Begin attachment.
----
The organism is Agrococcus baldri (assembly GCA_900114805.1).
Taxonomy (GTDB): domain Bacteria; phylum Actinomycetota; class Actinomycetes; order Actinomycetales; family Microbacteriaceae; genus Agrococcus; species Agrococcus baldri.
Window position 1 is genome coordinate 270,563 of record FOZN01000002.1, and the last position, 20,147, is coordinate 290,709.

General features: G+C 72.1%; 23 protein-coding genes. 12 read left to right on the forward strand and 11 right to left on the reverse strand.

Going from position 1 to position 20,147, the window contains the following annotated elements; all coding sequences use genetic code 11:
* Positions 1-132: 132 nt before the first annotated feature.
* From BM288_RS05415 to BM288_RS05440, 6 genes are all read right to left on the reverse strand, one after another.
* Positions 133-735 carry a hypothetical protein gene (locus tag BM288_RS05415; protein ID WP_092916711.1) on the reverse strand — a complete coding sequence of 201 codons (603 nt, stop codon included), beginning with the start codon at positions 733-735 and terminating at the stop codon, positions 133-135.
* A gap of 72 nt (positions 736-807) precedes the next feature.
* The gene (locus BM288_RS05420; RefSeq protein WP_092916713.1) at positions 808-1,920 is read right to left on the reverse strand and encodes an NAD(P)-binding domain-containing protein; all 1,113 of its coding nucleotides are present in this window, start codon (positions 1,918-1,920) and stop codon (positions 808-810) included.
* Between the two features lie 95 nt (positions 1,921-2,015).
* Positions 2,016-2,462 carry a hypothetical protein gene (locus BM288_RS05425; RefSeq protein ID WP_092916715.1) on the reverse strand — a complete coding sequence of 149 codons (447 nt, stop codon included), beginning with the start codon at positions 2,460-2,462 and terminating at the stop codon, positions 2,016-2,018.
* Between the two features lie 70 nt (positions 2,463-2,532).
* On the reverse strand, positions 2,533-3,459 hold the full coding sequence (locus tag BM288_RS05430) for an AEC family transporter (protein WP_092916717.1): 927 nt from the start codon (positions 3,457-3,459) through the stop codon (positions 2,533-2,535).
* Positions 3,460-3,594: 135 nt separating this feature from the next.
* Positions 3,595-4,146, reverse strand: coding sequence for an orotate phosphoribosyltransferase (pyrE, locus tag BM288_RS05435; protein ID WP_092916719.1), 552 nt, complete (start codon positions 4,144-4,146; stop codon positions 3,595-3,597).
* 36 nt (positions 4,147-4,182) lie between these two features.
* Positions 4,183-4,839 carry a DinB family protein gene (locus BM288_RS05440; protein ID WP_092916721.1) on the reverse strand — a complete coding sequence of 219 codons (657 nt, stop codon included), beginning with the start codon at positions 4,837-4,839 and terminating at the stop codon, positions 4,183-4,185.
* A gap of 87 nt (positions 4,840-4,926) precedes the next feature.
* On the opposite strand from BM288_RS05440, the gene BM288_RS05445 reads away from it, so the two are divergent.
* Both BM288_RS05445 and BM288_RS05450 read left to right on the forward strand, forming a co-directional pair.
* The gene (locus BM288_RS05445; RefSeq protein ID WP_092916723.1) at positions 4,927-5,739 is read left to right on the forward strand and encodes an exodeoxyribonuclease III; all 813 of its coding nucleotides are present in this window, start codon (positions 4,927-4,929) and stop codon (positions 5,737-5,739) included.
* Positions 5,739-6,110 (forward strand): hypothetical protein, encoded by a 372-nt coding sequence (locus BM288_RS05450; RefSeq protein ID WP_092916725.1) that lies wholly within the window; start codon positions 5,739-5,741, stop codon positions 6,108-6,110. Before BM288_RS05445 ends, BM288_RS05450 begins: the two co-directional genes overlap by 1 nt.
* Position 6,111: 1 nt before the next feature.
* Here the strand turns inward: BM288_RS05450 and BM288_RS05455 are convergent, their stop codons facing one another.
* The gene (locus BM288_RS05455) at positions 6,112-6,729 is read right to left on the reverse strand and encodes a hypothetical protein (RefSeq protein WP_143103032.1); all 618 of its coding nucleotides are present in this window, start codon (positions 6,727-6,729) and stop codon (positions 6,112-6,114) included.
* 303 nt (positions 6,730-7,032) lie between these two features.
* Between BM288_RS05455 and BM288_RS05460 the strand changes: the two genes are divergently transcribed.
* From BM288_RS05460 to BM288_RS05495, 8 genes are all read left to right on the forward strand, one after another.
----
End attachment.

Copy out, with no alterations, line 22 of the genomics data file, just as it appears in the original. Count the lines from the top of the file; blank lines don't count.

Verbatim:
* The gene (locus BM288_RS05445; RefSeq protein ID WP_092916723.1) at positions 4,927-5,739 is read left to right on the forward strand and encodes an exodeoxyribonuclease III; all 813 of its coding nucleotides are present in this window, start codon (positions 4,927-4,929) and stop codon (positions 5,737-5,739) included.